if (!File.Exists(excelFile))
            throw new Exception(string.Format("File name: {0}", excelFile), new FileNotFoundException());
        string connectionStr = string.Format("Provider=Microsoft.ACE.OLEDB.12.0;Data Source={0};Extended Properties=\"Excel 12.0 Xml;HDR=YES\";", excelFile);
        var ret = new List<TestCaseData>();
        using (var connection = new OleDbConnection(connectionStr))
        {
            connection.Open();
            var command = new OleDbCommand(cmdText, connection);
            var reader = command.ExecuteReader();
            if (reader == null)
                throw new Exception(string.Format("No data return from file, file name:{0}", excelFile));
            while (reader.Read())
            {
                var row = new List<string>();
                var feildCnt = reader.FieldCount;
                for (var i = 0; i < feildCnt; i++)
                    row.Add(reader.GetValue(i).ToString());
                ret.Add(new TestCaseData(row.ToArray()));
            }
        }
        return ret;
    }
}

So why Excel? Its just easier than anything else.... 

  • Excel was built for this type of data manipulation 
  • Excel has lots of functionality to help you get work done quick such as pattern copy
  • Using a file instead of DB makes the test suite more accessible to non-technical people
  • SQL will require a lot more time to develop
  • SQL will require a lot more time to maintain
  • CSV not very good readability or data entry 
Generic methods like these return all the data as string parameters so its up to the test method to correctly type the data.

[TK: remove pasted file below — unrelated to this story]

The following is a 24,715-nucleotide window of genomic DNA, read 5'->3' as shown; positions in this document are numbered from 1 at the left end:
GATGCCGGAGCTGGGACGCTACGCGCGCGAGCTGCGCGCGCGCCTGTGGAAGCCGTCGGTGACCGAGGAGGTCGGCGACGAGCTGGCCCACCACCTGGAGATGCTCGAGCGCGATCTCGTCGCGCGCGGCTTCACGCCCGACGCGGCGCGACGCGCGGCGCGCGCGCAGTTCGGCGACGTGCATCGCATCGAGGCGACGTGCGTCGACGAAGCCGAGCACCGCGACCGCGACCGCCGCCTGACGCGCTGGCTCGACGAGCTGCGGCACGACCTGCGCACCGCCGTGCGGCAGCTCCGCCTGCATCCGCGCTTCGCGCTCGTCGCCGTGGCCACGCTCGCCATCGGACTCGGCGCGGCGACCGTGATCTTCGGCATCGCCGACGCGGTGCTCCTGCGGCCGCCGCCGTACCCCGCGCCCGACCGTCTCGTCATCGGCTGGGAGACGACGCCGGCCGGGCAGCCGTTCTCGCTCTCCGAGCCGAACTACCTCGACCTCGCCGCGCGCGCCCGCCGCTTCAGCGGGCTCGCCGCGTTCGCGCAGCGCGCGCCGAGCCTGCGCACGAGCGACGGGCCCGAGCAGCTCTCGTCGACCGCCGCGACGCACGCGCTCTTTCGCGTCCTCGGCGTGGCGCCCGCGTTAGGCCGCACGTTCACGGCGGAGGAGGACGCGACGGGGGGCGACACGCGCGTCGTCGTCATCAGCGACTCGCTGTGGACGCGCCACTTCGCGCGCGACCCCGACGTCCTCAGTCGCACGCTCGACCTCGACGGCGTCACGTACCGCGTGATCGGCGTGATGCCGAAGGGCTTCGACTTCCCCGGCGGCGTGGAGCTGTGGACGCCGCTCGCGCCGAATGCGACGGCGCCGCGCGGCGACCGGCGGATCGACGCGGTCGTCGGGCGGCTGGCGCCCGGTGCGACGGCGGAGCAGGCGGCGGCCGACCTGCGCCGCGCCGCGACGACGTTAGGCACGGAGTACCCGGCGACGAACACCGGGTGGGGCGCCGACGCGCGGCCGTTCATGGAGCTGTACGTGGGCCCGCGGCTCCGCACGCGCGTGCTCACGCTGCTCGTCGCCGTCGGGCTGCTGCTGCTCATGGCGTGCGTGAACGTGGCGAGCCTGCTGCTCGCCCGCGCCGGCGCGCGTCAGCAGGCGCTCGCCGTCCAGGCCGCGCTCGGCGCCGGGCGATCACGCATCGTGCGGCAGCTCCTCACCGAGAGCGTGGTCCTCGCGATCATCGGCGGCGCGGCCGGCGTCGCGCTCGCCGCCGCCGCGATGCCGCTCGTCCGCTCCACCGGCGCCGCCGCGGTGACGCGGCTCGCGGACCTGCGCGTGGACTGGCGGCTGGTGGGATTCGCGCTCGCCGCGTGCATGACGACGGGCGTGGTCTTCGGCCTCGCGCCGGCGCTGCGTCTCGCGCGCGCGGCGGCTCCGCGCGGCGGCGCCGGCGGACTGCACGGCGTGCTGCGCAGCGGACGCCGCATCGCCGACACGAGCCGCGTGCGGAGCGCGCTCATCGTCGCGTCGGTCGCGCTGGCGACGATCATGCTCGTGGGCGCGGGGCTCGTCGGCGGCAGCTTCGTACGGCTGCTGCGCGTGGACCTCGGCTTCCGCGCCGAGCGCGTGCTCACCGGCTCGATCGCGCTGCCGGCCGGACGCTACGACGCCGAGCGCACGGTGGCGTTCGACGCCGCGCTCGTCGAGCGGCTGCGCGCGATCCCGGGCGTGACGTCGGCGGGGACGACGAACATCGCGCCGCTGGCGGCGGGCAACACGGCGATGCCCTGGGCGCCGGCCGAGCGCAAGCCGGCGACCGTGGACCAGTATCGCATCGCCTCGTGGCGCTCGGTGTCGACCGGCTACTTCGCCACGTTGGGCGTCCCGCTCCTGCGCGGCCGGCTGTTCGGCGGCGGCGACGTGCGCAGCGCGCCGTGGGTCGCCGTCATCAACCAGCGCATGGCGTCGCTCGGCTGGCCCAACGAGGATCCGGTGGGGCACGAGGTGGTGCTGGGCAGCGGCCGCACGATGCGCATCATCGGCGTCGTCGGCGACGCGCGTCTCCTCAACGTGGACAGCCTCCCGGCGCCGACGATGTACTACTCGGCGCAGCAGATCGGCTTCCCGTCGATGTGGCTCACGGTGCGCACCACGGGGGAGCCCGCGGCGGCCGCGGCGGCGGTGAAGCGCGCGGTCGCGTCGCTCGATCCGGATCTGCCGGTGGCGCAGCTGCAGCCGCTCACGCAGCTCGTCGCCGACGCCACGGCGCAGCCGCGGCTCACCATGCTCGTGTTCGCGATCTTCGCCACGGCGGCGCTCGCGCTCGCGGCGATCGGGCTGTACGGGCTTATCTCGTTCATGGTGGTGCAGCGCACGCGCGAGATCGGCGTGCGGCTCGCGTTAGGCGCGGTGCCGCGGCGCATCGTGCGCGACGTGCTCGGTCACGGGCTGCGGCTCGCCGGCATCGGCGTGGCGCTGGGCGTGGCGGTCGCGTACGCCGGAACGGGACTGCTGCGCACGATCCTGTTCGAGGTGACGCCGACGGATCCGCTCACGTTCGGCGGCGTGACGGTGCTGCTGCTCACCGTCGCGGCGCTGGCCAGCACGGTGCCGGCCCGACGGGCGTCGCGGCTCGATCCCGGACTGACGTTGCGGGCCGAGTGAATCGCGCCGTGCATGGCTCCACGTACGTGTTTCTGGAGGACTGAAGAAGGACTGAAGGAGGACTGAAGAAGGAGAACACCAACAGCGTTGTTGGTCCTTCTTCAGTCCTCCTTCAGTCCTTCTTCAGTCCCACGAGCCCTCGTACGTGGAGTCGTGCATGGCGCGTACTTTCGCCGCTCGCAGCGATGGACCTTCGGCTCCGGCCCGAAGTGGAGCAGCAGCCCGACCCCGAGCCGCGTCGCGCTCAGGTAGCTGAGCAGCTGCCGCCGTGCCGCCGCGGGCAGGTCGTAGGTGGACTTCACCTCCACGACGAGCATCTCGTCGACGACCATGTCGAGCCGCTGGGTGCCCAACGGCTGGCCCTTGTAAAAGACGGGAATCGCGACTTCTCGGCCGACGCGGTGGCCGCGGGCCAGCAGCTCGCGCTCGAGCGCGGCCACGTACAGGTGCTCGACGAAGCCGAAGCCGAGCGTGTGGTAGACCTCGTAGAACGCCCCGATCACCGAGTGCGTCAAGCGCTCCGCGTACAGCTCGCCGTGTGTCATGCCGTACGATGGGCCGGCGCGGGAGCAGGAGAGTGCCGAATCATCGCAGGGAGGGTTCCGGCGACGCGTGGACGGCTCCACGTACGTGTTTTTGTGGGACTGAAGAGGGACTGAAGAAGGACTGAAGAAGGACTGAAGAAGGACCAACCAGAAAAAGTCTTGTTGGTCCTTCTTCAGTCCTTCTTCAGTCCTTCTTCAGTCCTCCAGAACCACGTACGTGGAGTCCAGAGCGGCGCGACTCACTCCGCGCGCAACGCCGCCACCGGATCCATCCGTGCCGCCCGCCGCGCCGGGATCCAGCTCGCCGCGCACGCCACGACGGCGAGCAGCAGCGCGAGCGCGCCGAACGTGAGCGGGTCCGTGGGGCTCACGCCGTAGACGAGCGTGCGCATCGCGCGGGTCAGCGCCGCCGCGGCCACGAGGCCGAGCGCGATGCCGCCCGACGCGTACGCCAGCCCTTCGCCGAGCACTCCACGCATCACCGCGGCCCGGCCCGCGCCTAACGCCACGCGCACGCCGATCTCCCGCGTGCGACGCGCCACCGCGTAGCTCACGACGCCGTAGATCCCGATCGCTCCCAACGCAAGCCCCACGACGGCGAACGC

In the past I have had a hard time convincing people of the benefits of testing this way, I'll do my best here to allay their concerns and yours.
Concern: Putting the test data in Excel or CSV will somehow make the data become irrelevant especially over time. I think they have the perception that having the data in a file external to the test class will cause a data issue or slow down the time to find and fix issues with the data.
Answer: False, the data will become irrelevant no matter where you store it, so focus on changing/fixing it as soon as it happens regardless of data location.
Concern: By putting the test data in Excel or CSV the data will lose visibility, meaning the PM's, managers or manual testers won't have visibility to the data.
Answer: False, we are talking about moving the data from source code to Excel or CSV file and it will most likely be in an adjacent folder. That means the data is going to be in the same source control as before so no access control will change. Furthermore, you might grant write permissions to manual testers on an excel file to add more test cases where you won't want them touching source code.
Concern: Shouldn't we put this in SQL, reasons: (reporting, visibility, easy data entry, etc)
Answer: False, if you put this data in SQL you need to build a data access layer and this will make changing the data more difficult and rigid. Also, if you don't already have one, using SQL now will add a new dependency on SQL.  Rule of thumb SQL is great for enterprise software but not at all lightweight.
Concern: Excel or CSV  will not scale to meet the data needs, or will have poor performance.
Answer: If you have this problem with your test data, you have other more important problems. I believe if you could actually find enough relevant tests to make Excel or CSV perform poorly enough to bother you then you hit a testing gold mind.